Though it may sound funny, there are things you can do to combat a lack of boredom. Keep track of your digital habits; you’ll be surprised how much you’re on your phone. Put your device away while you’re walking, so you’re not tempted to use it on the fly. Stop taking photos for one day. “Delete That App” you can’t live without (because, guess what? You can!). Be unconnected now and then, people-watch, look around, visit a park without your device. And finally, remember that if electronic devices are doing this to you, think about what they’re doing to your kids.

How many times in your life did you bug your mother with whines of boredom?  You’ll take them all back, once you’ve read “Bored and Brilliant.”

If you’ve ever had a love-hate relationship with your overly-connected world, this is the book for you. Author Manoush Zomorodi knows your pain - it was a process for her and her Note to Self listeners to disconnect - and because she went through the same kind of withdrawal, she doesn’t promise that it’ll be easy for you, either. The stats are good here, and the tiny-step encouragement is better but it’s the honesty that’s best inside this book. The “Seven-Step Program” is also a big help.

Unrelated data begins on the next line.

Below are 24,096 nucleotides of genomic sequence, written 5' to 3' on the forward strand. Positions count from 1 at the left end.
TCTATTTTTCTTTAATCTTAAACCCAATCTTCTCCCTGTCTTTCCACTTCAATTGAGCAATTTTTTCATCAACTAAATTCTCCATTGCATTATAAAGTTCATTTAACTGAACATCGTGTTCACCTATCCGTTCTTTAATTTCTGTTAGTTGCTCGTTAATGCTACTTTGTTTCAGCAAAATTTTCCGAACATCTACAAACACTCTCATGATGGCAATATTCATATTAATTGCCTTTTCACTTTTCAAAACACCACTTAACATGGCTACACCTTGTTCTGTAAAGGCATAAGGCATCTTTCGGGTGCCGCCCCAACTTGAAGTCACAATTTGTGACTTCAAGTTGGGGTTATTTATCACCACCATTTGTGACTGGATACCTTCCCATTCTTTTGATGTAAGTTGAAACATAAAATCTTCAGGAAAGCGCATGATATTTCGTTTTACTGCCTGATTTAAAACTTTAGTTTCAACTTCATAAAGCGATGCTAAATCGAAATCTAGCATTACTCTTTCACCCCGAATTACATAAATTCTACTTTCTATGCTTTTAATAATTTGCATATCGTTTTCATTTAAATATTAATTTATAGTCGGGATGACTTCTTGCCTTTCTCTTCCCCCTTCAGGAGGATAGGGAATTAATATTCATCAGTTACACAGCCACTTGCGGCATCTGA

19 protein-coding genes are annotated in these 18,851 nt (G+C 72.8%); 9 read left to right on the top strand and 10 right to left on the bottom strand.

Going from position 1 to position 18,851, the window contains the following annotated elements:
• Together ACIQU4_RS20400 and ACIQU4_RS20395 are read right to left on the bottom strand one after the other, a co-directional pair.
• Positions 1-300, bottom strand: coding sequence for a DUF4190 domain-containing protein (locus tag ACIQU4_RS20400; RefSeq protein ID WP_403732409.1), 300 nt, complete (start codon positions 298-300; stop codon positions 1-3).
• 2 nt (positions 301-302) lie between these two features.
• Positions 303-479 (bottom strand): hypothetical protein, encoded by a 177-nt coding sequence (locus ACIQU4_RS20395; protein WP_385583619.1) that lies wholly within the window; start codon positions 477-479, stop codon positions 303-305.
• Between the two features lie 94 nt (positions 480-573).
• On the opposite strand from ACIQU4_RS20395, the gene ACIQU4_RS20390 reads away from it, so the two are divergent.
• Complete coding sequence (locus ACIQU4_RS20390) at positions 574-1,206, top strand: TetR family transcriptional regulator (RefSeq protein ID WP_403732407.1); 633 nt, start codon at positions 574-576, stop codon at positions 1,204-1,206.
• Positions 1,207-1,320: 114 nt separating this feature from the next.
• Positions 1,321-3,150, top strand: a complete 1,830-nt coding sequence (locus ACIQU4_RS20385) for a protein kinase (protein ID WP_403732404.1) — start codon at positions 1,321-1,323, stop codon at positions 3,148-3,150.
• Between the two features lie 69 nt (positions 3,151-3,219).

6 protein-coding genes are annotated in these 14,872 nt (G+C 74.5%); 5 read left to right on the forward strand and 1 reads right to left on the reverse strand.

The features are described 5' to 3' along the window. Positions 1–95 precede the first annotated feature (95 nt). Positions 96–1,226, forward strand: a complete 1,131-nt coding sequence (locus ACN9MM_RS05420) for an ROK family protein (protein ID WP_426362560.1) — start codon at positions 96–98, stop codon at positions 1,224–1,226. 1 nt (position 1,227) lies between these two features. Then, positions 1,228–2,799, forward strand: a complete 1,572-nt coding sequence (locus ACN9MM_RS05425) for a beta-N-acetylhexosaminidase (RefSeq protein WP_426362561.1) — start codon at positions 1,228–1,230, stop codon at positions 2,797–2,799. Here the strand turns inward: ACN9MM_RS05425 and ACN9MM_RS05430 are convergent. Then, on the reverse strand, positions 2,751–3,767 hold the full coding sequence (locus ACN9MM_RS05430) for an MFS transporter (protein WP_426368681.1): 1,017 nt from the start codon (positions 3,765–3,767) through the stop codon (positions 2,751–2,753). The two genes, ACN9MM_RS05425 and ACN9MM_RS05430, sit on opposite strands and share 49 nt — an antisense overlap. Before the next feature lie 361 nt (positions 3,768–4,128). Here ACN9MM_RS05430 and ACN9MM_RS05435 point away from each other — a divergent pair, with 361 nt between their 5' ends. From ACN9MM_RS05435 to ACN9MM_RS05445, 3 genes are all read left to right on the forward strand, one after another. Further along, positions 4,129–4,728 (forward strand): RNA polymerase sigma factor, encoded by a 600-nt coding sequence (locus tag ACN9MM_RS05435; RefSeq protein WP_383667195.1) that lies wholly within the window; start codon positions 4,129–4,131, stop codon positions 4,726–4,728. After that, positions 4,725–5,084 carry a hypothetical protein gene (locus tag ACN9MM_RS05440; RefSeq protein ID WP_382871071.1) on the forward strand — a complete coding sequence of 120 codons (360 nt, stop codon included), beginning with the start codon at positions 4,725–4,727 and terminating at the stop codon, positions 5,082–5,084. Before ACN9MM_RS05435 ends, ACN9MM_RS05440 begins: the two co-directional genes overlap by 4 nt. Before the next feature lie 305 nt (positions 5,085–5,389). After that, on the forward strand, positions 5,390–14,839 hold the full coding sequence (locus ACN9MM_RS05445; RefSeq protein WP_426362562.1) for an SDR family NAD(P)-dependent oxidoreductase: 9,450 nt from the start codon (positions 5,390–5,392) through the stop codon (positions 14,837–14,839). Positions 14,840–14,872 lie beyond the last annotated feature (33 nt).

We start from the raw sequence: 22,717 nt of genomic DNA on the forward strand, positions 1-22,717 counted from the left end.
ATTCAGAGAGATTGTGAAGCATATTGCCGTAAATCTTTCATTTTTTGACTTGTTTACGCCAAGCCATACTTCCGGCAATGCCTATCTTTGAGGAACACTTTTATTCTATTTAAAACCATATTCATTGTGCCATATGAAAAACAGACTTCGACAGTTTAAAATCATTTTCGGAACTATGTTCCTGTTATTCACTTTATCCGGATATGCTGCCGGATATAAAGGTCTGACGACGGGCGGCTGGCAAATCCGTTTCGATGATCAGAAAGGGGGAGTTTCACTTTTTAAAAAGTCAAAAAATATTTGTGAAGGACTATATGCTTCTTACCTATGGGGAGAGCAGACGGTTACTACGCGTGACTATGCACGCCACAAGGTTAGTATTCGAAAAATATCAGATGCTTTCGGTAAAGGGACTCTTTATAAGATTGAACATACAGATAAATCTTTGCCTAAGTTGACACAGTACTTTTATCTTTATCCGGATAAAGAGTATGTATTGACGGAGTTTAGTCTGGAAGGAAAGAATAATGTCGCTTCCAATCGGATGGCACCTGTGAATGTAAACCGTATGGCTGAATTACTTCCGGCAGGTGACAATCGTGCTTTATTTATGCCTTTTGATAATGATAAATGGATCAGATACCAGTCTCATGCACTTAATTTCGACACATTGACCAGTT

Beware that there’s plenty of irony in reading this book on a device, but read it you should. In our heavily-connected society, “Bored and Brilliant” needs your attention.

The Bookworm is Terri Schlichenmeyer. She has been reading since she was 3 years old and never goes anywhere without a book. Terri lives on a hill in Wisconsin with two dogs and 11,000 books.